Chasing cutlets: on the warmth of food in children's literature

Rather than being weighed down by pedagogy, children’s literature must set you free — to imagine, to recall, to revel in the warmth of shared food

My daughter, Ruya, and I were walking down the street in Delhi a couple of weeks ago. “Look Baba, Ramgorus!” she said in Bengali, “And none of them are laughing.”

Then she broke out in verse: “Ramgorurer chhana/ hashte tader mana/ hashir kotha shunle bole/ hashbo na na na na.” (Ramgoru’s kids/ are forbidden to laugh/ when they hear a joke/ they say No No No No!)

I looked to where Ruya was pointing, to a line of big castrated billy goats — or ram chhagol, in Bengali — tied to a fence, being fattened for Eid. Ruya was right; the expressions of those goats looked like carbon copies of the ramgoru in her Abol Tabol.


Chasing cutlets: on the warmth of food in children's literature

A ramgoru is a creature that exists only in the well-stocked menagerie of Sukumar Ray’s imagination. Abol Tabol, his classic book of comic verse, has been beloved by generations of Bengali children, and adults, since it was first published in 1923. It is the first book that any Bengali reads or has read to them. Sukumar Ray was the father of Satyajit Ray, but in a sense, he is the father figure of all Bengali writers and artists.

Many children’s books in English these days are full of pedagogy. They focus on teaching children how to wash their faces, brush their teeth and tie their shoelaces. This is not the job of literature. Literature should teach kids how to be, not what to do. The greatest children’s book writers, like Sukumar Ray, Lewis Carroll or Dr Seuss, provide us a sensibility, a way of being, by drawing us into a world of wonder. And, not surprisingly, many of their books centre around food. What could be more useless, frivolous and also wondrous, than a book devoted to green eggs and ham? Ruya is three years old. She can’t read more than a few letters or count beyond 10. Yet, she already knows her way to the local sweet shop and samosa shop. I believe it has to do with her close reading, or viewing, of Abol Tabol. Ray’s characters are always eating, chasing food or under the threat of being eaten. There’s Bombagor’s Raja, chhobir framey badhiye rakhe aamsotto bhaja, who keeps dried sweet mangoes in picture frames. Or the monster in Bhoe Peyo Na (don’t be scared), who feigns weakness and then threatens to devour the reader. And of course, there’s Khuror Kol, (which could be translated as chacha’s contraption), a rhyme about an invention intended to make you walk faster by dangling food in front of you that you can never reach.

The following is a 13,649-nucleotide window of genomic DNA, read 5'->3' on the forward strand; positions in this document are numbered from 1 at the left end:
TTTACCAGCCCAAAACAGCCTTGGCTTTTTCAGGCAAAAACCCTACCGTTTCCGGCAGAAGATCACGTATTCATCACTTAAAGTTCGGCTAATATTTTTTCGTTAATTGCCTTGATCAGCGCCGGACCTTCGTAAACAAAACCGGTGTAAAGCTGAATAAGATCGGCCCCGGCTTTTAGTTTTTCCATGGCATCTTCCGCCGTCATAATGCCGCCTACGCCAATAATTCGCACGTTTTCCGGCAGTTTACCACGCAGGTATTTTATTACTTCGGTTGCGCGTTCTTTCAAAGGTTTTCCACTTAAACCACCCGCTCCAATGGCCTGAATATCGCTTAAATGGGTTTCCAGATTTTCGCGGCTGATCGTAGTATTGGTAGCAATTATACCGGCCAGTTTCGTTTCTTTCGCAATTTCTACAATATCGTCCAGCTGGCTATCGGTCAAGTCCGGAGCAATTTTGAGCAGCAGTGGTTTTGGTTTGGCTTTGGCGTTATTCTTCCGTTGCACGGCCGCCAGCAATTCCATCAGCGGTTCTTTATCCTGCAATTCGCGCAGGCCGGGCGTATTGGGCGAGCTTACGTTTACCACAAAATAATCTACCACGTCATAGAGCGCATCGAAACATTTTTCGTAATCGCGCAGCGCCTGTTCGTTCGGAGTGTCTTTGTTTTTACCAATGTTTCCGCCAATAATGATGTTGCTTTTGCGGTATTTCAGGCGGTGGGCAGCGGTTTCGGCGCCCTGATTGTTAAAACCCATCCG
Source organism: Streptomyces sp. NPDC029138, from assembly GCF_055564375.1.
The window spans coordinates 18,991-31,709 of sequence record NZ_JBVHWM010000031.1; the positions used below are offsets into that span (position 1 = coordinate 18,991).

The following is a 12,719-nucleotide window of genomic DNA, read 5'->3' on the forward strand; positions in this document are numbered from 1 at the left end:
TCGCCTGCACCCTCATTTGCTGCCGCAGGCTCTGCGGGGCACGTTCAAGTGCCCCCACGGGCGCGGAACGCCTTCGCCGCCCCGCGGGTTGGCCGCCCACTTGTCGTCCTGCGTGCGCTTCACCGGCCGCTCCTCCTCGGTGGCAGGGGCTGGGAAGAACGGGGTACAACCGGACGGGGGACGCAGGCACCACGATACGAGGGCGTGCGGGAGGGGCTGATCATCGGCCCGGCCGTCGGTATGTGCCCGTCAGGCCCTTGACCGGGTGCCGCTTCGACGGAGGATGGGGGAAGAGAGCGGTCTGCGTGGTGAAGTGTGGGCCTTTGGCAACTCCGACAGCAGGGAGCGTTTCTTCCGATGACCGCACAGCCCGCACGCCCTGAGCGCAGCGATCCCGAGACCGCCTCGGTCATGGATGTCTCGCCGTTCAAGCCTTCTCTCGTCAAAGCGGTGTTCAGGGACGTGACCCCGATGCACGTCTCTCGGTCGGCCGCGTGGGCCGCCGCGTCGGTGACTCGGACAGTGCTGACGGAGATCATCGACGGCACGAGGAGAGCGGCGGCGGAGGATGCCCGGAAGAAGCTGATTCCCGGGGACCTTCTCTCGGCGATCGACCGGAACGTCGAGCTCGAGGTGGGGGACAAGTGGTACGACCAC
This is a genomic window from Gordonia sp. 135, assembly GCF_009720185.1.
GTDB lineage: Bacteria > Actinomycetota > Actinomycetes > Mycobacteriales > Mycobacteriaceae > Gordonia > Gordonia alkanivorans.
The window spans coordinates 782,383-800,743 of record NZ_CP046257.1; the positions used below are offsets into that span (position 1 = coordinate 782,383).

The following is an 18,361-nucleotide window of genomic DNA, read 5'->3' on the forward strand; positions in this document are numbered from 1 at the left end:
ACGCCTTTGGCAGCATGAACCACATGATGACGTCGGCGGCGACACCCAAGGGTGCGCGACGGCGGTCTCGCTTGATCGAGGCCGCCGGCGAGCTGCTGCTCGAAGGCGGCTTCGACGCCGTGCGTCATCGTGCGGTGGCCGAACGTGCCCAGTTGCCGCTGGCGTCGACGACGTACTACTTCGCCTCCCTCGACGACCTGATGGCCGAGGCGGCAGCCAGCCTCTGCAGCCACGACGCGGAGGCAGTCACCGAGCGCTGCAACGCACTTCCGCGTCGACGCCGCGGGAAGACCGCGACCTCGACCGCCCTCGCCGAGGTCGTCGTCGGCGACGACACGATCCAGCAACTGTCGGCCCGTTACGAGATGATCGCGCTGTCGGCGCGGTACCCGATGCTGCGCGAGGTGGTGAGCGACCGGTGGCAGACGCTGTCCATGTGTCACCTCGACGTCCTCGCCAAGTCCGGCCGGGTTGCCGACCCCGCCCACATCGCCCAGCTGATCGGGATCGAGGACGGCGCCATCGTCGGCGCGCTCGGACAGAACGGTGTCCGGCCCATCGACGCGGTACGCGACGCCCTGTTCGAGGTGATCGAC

Shamne tahar khaddo jhole, jar je rokom ruchi

Monda mithai chop cutlet khaja kimba luchi

mon bole tae ‘khabo khabo’, mukh chole tae khete

mukher shonge khabar chote palla diye mote.

(Food hangs in front, according to your tastes

Sweets, chops, cutlets and luchis

The mind says ‘yum yum’, the mouth goes to gulp

The food rushes away and the mouth gives chase.)

Chasing cutlets: on the warmth of food in children's literature

I first saw the Khuror Kol illustration when I was around Ruya’s age, before I could read. Ray’s iconic image was seared into my brain. It taught me a lifelong lesson, about what is worth chasing, and what is not. I am convinced that it has helped me on many occasions to refuse to run the rat races of adult life.

There is a rhyme in Abol Tabol called Bhalo Re Bhalo — It’s all good — enumerating all that is good in everyday life. Polao bhalo korma bhalo/ maach potoler dolma bhalo. Pulao is good and korma is good/ And so are fish and potol dolmades.

It ends with this oft-quoted line: Kintu shobar chaite bhalo — pauruti aar jhola gur. (But best of all — is bread with palm gur.) On Sunday mornings, Ruya helps her mother make pancakes. She stirs the pot with great concentration. Then she sits at the dining table dipping each pancake in honey and serves them one by one to everyone present. As we eat Ruya’s version of pauruti aar jhola gur on a lazy Sunday morning, time slows down. A rare sense of well-being spreads around the table and through the house, and reminds me of the elemental power of all great literature.

The writer is the author of The Epic City: The World on the Streets of Calcutta, published by Bloomsbury

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Printable version | Mar 30, 2020 9:20:57 PM |

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